While I was waiting on parts and killing some time around the house I decided that I needed to try and repolish my headed. Last year I purchased some good polish and attemped to clean up the header while it was on the bike. I did an ok job then, but I wasnt able to get it like I wanted. So I pulled the header, purchased some fine grade steel whool and went to town.

After an hours worth of polishing I managed to use all the AutoSol and got the header looking nice again. The middle tubes didn't turn out as well due to all the rock dings and such, but its still better than nothing. This has me looking into a Fenda Extenda now...
Once the chain came in I went ahead and cut the old one off. After my last ride to Boone I figure out that the chain had stretch badly in a few links causing some mesh issues on the rear sprocket. This led to a really annoying popping noise that had me scared to make my way home.

Once the chain was off I laid it flat on the floor and pushed the ends of the chain towards each other to see how much it would bend. This was the end result.

Yup it was toast...

Once the suspension parts were ordered I went ahead removed the storage tray under the seat, pulled the swing arm and the rest of the exhaust. While the swing arm was off I went ahead and cleaned and repacked the bearings in the swing arm and took some time cleaning the chain lube that had deposited on the back side of the block. It was at this time that I promised myself this would be the last chain driven street bike I would own. Drive shafts have their advantages!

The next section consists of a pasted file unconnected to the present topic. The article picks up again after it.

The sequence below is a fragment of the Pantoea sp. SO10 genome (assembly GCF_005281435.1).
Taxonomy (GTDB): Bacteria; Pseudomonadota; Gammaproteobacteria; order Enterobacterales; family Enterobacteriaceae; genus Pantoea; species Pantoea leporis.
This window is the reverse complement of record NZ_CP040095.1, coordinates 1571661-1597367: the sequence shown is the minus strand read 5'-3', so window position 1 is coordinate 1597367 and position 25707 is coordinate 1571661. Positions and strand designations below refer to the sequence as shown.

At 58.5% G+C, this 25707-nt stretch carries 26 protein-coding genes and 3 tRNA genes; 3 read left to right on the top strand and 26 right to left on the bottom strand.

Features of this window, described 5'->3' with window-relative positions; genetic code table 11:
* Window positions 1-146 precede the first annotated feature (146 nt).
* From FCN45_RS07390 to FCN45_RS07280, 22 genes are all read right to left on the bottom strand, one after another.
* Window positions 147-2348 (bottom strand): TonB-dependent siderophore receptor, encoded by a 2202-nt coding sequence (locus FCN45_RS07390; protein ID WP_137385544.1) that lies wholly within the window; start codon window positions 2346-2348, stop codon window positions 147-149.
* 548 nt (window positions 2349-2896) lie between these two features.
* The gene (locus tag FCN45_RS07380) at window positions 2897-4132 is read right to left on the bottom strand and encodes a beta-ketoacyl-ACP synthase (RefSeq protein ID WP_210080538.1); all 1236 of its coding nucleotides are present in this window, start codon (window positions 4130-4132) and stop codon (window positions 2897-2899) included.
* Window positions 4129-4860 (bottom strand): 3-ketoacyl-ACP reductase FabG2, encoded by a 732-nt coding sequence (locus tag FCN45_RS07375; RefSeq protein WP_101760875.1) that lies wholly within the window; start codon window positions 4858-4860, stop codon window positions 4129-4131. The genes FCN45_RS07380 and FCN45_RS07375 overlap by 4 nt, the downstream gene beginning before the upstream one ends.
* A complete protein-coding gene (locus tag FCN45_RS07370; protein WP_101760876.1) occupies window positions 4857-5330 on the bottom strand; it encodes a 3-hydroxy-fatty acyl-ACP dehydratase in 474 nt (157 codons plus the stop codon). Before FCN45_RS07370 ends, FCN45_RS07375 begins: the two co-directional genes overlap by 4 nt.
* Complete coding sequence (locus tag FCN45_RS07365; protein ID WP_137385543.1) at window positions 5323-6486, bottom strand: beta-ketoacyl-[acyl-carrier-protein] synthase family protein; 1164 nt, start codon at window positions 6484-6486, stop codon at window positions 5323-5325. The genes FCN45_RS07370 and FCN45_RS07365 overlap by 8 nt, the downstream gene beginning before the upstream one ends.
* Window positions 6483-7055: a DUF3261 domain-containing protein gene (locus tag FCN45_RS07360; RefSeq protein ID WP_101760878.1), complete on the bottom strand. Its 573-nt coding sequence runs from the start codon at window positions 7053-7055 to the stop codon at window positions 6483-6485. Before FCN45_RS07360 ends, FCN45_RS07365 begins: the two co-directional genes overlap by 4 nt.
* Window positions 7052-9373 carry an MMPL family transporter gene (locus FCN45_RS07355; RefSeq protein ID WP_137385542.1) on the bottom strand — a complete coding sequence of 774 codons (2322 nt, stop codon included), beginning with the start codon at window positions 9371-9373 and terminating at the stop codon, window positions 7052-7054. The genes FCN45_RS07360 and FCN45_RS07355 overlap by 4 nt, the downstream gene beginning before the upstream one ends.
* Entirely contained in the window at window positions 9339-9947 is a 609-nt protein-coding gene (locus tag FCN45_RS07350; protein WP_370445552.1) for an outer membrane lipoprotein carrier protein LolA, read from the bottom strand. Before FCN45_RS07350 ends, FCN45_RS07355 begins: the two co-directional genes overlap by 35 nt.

The next day the Ohlin's parts arrived! Once the swing arm was back on the bike I worked on hanging the new shock. The Ohlin's unit has an oil reservoir that is connected via a braided line. This line was rather stiff so it made finding a nice spot to hang the reservoir a bit of a challenge.